Left wondering if anyone is actually listening to the potentional life-saving fast-talk or fine print, the FDA is surveying consumers on whether they should loosen up the rules requiring drug companies to include the exhaustive lists.
According to the New York Daily News, current research says that many patients, especially older ones, pay no attention to warning labels. In addition, research from Kansas State and Michigan State University shows that some warning labels don’t get the attention that they should be getting. That inattention is estimated to create millions of medication errors annually.Continue reading...
social media watch
Posted by Sheila Shayon on February 19, 2014 04:56 PM
Continuing its evolution from a resume library for headhunters and job-seekers to the complete professional's network, LinkedIn is following trends set by Google, Facebook and Twitter and turning to a harder focus on content in various forms.
The company is adding the option for all users to write and share longform posts to their LinkedIn profile, essentially making every user a LinkedIn Influencer. Current Influencer posts, which come from top executives and industry leaders, generate nearly 31,000 views and more than 80 comments on average from the brand’s 277 million monthly active users.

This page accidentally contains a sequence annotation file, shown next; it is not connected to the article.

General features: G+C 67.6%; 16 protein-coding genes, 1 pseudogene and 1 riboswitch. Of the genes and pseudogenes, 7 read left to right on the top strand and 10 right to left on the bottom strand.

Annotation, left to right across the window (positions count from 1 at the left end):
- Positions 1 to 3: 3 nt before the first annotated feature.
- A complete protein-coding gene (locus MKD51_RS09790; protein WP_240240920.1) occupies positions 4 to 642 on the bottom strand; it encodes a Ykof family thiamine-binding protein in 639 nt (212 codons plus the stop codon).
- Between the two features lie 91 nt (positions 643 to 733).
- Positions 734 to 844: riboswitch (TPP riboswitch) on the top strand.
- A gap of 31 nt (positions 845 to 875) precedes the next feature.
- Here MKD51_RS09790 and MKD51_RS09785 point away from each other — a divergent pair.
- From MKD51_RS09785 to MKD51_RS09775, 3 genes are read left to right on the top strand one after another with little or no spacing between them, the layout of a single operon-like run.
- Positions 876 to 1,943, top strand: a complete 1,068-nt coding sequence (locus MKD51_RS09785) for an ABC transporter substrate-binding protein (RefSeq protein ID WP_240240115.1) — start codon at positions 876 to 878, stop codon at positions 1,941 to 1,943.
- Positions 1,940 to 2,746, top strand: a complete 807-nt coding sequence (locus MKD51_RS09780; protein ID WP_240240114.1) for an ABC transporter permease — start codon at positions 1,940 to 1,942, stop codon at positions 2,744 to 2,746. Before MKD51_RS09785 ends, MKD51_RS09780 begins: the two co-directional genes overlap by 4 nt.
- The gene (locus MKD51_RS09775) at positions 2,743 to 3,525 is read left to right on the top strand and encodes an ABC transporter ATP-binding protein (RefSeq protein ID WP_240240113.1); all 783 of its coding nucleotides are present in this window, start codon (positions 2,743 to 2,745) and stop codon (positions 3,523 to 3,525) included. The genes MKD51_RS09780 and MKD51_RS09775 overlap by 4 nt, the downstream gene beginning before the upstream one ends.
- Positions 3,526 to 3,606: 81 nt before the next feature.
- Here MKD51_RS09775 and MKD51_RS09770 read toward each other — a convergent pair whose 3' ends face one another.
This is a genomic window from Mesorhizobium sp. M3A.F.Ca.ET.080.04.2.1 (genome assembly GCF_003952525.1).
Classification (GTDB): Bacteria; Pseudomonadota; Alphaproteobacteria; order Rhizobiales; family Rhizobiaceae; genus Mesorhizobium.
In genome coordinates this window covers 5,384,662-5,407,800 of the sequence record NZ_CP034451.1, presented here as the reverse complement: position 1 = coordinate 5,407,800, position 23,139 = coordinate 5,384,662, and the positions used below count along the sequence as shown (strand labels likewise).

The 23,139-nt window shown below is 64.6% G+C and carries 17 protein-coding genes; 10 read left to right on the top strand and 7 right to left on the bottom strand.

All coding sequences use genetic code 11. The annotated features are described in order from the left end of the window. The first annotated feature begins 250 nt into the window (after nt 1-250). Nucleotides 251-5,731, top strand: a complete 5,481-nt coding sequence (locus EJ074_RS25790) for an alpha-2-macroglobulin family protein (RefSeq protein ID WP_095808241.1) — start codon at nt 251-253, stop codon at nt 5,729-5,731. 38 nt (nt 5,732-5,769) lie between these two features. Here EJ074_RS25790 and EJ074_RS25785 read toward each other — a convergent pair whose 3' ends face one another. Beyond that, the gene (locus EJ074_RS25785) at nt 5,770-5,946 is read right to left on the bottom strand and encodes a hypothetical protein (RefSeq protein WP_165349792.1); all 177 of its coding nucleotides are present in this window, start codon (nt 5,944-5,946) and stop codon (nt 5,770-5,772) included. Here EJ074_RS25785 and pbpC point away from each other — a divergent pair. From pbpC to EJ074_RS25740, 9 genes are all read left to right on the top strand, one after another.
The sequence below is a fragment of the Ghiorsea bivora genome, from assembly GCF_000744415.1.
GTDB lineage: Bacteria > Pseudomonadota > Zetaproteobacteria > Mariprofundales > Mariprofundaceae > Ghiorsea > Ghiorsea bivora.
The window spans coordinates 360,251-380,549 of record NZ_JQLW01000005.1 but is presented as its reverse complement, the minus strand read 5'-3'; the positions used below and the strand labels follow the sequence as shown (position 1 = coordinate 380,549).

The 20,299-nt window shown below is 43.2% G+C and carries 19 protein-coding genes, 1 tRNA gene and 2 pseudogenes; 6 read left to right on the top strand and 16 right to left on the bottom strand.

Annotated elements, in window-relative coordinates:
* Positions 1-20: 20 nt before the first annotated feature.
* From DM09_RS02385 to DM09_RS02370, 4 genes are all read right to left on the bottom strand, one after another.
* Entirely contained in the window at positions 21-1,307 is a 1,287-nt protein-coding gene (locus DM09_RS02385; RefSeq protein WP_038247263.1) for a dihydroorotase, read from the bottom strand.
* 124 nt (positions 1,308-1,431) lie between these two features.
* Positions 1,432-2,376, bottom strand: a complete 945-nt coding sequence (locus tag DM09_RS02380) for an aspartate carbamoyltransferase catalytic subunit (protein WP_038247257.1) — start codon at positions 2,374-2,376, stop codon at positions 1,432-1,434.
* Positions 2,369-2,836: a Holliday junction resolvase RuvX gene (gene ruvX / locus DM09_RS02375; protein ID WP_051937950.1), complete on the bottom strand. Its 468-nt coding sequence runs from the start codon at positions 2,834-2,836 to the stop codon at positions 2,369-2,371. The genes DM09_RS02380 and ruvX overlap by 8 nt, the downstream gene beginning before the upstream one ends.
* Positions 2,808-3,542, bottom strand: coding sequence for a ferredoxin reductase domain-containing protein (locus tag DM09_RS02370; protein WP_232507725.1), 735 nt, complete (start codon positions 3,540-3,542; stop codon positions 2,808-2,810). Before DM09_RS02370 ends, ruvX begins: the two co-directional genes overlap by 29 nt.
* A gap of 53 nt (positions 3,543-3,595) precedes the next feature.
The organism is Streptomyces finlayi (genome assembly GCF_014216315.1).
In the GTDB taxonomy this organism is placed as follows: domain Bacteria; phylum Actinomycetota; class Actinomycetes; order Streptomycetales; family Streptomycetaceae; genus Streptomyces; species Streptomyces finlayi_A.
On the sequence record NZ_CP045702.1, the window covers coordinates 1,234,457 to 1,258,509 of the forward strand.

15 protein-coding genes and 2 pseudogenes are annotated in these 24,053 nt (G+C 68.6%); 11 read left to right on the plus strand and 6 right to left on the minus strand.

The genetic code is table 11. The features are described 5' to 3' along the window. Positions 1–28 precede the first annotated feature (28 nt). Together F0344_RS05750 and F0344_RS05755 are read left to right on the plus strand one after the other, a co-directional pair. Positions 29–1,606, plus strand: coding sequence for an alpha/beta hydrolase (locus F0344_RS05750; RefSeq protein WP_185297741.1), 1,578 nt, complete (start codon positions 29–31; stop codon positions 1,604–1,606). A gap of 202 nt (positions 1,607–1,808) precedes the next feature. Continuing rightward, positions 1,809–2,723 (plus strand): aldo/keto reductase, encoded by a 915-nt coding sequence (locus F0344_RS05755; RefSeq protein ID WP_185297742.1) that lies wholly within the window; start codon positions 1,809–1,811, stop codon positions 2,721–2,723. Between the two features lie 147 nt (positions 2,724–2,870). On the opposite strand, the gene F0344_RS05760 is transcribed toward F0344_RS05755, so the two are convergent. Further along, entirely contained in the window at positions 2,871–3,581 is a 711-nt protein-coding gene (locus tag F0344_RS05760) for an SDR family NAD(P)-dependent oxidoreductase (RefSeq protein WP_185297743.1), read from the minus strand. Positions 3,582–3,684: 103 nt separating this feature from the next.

"We're really excited to actually open up this publishing platform and start to draw some of that experience, knowledge, and insight out of these members and onto the LinkedIn platform to share at more of a massive scale," said LinkedIn's Head of Content Products, Ryan Roslansky.
The new tool will be rolled out in the coming weeks, marked by a pencil icon near the Share Box on profiles. While any published content from users will be visible on their profiles, LinkedIn will use algorithms to choose articles with the most traction and distribute them more broadly.Continue reading...
Posted by Mark J. Miller on February 19, 2014 03:41 PM
Four years have passed since Dish Network first attempted to trademark the term “TV Everywhere.” And now, after multiple denials and challenges from competing brands, the TV provider is throwing in the towel, Variety reports. After all, in the time it has spent trying to lock-down the phrase, it has become a term commonly used in the industry to describe TV programming available on multiple devices.
When the US Patent and Trademark Office had put the application up for comment in the fall of 2011, many major content distributors—including Time Warner Cable, DirecTV, Cox Communications, Charter Communications, and Cablevision Systems—challenged the application.